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Marianne Paskowski

Did Fox Hinder 1st Amendment by Caving on OJ?

November 20, 2006 6:06 PM

This afternoon, News Corp.-owned Fox canceled its two-part special featuring OJ Simpson, “If I Did It,” which was to air Nov. 27 and 29. The show would have promoted the subsequent Nov. 30 release of his book by another News Corp. division, Regan Book.

There’s been a lot of public backlash, here, and everywhere about the ethics of this project. Fox axed the project after a dozen or so Fox affiliates refused to air the special, and after sister network Fox News Channel’s anchor Bill O’Reilly publicly chimed in, threatening to boycott products sold by any advertisers who sponsored the project. Fox News correspondent Geraldo Rivera was equally adamant about the sensibilities involved here.

After all of this hubris on the part of News Corp., two questions remain: Was this really just a publicity stunt on the part of its Fox broadcast network? I doubt it. Fox, like P.T. Barnum, believed in never underestimating the intelligence of the masses. Wrong this time!

The second question is, and it came up in my previous blog: Should Fox stick to its guns and air and publish the OJ stuff in the name of the First Amendment? Rembember, OJ was acquitted. The glove did not fit.

That’s a dicier question, especially today, when we see some of our long assumed and now taken for granted liberties now under assail with the Patriot Act. I earlier asked if Fox should air this project. Now I’m asking if News Corp., the parent company, in the end, further curtail our rights to Free Speech? I’m not sure, would appreciate the feedback.


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Comments (10)


Well - I guess justice was served. It was pretty gross to see a News Corp owned publisher, News Corp owned TV affiliates, and even the News Corp owned NY Post all working together to push this disgusting project.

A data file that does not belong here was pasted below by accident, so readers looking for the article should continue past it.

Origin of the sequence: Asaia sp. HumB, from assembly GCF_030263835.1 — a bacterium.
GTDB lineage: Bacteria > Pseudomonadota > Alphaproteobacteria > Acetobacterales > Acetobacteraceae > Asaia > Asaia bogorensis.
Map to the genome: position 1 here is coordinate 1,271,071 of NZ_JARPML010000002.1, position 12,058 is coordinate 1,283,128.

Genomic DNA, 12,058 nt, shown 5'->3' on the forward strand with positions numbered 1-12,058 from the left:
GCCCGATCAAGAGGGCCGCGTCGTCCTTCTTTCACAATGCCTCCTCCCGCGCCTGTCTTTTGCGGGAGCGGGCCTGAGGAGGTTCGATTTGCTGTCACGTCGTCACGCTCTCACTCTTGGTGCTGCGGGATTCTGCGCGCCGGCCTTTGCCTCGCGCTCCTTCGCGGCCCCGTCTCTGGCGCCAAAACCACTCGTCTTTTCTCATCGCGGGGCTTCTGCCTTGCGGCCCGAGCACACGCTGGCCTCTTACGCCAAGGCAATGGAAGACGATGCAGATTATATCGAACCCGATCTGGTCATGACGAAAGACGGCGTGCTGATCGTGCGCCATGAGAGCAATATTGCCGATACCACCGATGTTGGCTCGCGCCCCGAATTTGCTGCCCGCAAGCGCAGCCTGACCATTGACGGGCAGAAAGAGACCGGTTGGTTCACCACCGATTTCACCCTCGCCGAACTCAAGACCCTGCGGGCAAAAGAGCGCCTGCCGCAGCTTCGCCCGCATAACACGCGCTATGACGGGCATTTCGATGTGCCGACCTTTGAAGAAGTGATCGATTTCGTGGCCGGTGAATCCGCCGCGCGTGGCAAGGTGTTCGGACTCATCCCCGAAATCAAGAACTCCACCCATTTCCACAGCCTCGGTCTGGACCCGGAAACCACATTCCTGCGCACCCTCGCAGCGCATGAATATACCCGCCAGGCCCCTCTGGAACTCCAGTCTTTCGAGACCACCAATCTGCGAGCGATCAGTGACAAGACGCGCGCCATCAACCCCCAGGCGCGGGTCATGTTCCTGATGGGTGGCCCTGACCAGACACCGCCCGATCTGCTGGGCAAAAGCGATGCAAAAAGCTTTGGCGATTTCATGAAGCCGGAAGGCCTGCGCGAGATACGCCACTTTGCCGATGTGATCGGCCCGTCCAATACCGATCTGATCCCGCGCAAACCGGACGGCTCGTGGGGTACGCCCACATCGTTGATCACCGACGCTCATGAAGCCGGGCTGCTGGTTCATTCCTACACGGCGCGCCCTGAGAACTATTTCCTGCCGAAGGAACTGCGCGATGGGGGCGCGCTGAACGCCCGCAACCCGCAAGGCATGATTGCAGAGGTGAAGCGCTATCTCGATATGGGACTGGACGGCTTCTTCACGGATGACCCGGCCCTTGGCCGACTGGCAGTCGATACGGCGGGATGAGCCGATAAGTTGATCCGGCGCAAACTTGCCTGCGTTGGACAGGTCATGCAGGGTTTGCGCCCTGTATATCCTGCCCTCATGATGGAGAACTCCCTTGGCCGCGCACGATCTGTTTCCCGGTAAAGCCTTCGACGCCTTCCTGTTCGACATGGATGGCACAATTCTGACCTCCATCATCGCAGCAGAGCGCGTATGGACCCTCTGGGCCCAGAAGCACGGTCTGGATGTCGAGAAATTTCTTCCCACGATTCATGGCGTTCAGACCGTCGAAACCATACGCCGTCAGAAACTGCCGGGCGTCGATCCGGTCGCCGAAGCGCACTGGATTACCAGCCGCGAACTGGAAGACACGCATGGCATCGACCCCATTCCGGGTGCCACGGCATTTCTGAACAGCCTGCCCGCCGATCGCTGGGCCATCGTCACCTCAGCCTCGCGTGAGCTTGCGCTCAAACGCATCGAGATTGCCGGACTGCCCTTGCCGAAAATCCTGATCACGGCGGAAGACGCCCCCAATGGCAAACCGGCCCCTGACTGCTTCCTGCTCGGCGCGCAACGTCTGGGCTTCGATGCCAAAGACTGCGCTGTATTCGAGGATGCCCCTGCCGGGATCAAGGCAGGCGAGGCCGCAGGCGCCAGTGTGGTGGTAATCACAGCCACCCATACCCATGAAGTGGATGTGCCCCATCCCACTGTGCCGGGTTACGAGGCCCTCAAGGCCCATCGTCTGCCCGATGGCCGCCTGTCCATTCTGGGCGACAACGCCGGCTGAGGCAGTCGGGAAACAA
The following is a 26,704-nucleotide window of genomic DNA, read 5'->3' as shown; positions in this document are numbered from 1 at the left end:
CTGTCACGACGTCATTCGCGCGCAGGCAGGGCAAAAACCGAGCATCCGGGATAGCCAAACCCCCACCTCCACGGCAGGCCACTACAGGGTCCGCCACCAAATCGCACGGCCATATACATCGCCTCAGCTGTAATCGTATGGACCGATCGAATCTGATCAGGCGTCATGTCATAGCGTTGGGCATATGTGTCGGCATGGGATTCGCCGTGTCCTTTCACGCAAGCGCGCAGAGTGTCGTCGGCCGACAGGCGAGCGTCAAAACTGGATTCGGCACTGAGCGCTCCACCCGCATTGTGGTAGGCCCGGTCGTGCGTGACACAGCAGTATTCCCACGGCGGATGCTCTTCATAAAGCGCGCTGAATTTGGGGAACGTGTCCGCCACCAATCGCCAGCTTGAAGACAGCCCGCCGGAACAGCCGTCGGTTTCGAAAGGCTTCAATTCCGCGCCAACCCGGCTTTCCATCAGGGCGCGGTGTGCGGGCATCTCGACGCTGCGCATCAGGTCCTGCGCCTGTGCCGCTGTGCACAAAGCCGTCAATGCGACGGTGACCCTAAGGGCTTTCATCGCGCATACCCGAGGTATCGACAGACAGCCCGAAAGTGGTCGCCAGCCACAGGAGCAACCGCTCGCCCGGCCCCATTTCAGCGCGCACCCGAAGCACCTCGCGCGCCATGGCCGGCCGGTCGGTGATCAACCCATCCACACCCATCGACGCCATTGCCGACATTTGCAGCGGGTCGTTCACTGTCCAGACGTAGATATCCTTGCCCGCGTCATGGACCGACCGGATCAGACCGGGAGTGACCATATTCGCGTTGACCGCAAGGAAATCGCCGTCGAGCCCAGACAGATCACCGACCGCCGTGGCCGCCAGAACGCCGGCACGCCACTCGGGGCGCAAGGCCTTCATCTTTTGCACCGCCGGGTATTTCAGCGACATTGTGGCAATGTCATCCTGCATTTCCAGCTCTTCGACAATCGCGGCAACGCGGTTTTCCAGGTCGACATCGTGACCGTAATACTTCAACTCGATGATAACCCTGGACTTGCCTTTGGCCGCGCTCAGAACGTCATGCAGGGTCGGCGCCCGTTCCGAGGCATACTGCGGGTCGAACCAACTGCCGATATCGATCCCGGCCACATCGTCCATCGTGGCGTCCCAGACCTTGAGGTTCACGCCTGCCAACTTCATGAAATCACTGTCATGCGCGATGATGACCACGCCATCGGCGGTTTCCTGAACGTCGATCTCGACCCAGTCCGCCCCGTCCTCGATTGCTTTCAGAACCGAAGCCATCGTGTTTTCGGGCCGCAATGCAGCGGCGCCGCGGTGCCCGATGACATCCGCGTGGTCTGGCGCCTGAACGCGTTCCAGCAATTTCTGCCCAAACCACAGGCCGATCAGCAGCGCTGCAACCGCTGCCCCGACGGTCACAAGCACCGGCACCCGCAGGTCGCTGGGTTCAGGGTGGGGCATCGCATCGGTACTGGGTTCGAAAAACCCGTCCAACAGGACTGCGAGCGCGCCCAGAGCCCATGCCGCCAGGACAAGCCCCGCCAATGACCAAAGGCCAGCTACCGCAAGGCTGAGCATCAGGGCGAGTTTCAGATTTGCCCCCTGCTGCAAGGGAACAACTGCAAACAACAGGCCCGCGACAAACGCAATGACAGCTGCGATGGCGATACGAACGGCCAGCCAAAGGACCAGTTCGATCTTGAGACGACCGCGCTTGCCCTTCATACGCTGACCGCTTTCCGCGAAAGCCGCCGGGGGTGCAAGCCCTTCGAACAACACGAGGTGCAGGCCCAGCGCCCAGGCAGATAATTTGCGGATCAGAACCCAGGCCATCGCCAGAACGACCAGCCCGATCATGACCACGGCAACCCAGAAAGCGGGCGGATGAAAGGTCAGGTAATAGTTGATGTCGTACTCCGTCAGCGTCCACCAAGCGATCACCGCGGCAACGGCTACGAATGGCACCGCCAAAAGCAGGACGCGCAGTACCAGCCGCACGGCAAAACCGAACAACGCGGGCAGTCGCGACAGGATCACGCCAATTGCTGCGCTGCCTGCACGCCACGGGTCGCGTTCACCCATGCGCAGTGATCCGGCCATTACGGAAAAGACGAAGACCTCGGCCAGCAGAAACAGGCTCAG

However, it was nice to see Fox affiliates and even the normally slimey Fox News on-air talent speak out against their owner in a fine example of free speech.

As far as the network's right to air and Regan's right to publish...they would and should be protected to do so...even if we don't agree with it.

Let's be honest, who would watch? I must admit...I'd at least DVR it...


Joe Mortensen:

First of all, Marianne, Fox could not have violated "our" First Amendment rights. You, I, and your other readers weren't the ones planning to speak. As for O.J., Fox didn't violate his 1st Amendment rights either. Fox simply yanked O.J.'s commercially inspired platform. O.J. is free to tell his tale wherever he wishes.

Fox might have exhibited simple good taste. Fine. It would have been better if Fox had instead declared that it's attempting to rewite the contract with O.J. to ensure that the victims' families to whom O.J. owes wrongful death damages get first cut from the proceeds. I think even Fox's harshest critics would pat Rupert on the back had he done that.

As I remember the famous quotation, it was H.L. Mencken who wrote: "No one ever went broke underestimating the taste of the American public." Had Fox not relented for reasons of common decency, it would have once again proved the wisdom of those words.

Be well, Blondie


Marianne Paskowski:

hi b,

Like your point:: That News Corp.did permit its Fox News Channel on-air team speak out against this hydra-headed , sensationalistic project between two of its divisions, Regan Books and Fox Broadcast, and then yet another division, Fox News, became entangled in the embroglio. That's Free Speech at its best. But every time a network or a publisher backs down on issues, it really does endanger everyone, remember McCarthy, I don't really, I was just a kid.

Framkly, I'm now thinking this was a publicity stunt run amuck. Fox is in the ratings hole this season, but the net doesn't have anything great to offer until Jan., when "24" and "American Idol" return. Keep on coming back, appreciate your insight.